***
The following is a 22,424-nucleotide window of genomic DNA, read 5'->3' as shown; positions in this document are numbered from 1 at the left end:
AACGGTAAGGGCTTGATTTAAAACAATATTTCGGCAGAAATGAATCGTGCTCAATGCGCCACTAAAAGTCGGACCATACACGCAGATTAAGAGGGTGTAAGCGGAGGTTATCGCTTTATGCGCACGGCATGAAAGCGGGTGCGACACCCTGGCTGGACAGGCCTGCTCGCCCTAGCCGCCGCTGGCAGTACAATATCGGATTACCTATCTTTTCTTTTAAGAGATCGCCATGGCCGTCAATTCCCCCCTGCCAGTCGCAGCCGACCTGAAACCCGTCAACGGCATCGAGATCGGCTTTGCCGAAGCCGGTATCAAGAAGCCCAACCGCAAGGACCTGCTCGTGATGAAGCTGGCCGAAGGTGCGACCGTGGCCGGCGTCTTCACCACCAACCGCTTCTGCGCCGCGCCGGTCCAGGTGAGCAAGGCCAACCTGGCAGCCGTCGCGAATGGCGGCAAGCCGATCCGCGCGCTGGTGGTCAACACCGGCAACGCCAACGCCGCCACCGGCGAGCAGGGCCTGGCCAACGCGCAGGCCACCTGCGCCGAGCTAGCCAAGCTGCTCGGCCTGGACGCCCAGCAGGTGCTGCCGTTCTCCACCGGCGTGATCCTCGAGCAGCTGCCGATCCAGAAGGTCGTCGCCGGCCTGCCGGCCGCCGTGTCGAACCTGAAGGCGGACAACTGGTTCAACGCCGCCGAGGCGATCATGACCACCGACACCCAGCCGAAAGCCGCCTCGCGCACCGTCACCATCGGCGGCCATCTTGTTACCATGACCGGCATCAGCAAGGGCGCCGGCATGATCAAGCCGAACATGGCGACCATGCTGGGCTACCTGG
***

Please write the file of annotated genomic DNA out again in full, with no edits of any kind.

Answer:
The following is a 22,424-nucleotide window of genomic DNA, read 5'->3' as shown; positions in this document are numbered from 1 at the left end:
AACGGTAAGGGCTTGATTTAAAACAATATTTCGGCAGAAATGAATCGTGCTCAATGCGCCACTAAAAGTCGGACCATACACGCAGATTAAGAGGGTGTAAGCGGAGGTTATCGCTTTATGCGCACGGCATGAAAGCGGGTGCGACACCCTGGCTGGACAGGCCTGCTCGCCCTAGCCGCCGCTGGCAGTACAATATCGGATTACCTATCTTTTCTTTTAAGAGATCGCCATGGCCGTCAATTCCCCCCTGCCAGTCGCAGCCGACCTGAAACCCGTCAACGGCATCGAGATCGGCTTTGCCGAAGCCGGTATCAAGAAGCCCAACCGCAAGGACCTGCTCGTGATGAAGCTGGCCGAAGGTGCGACCGTGGCCGGCGTCTTCACCACCAACCGCTTCTGCGCCGCGCCGGTCCAGGTGAGCAAGGCCAACCTGGCAGCCGTCGCGAATGGCGGCAAGCCGATCCGCGCGCTGGTGGTCAACACCGGCAACGCCAACGCCGCCACCGGCGAGCAGGGCCTGGCCAACGCGCAGGCCACCTGCGCCGAGCTAGCCAAGCTGCTCGGCCTGGACGCCCAGCAGGTGCTGCCGTTCTCCACCGGCGTGATCCTCGAGCAGCTGCCGATCCAGAAGGTCGTCGCCGGCCTGCCGGCCGCCGTGTCGAACCTGAAGGCGGACAACTGGTTCAACGCCGCCGAGGCGATCATGACCACCGACACCCAGCCGAAAGCCGCCTCGCGCACCGTCACCATCGGCGGCCATCTTGTTACCATGACCGGCATCAGCAAGGGCGCCGGCATGATCAAGCCGAACATGGCGACCATGCTGGGCTACCTGG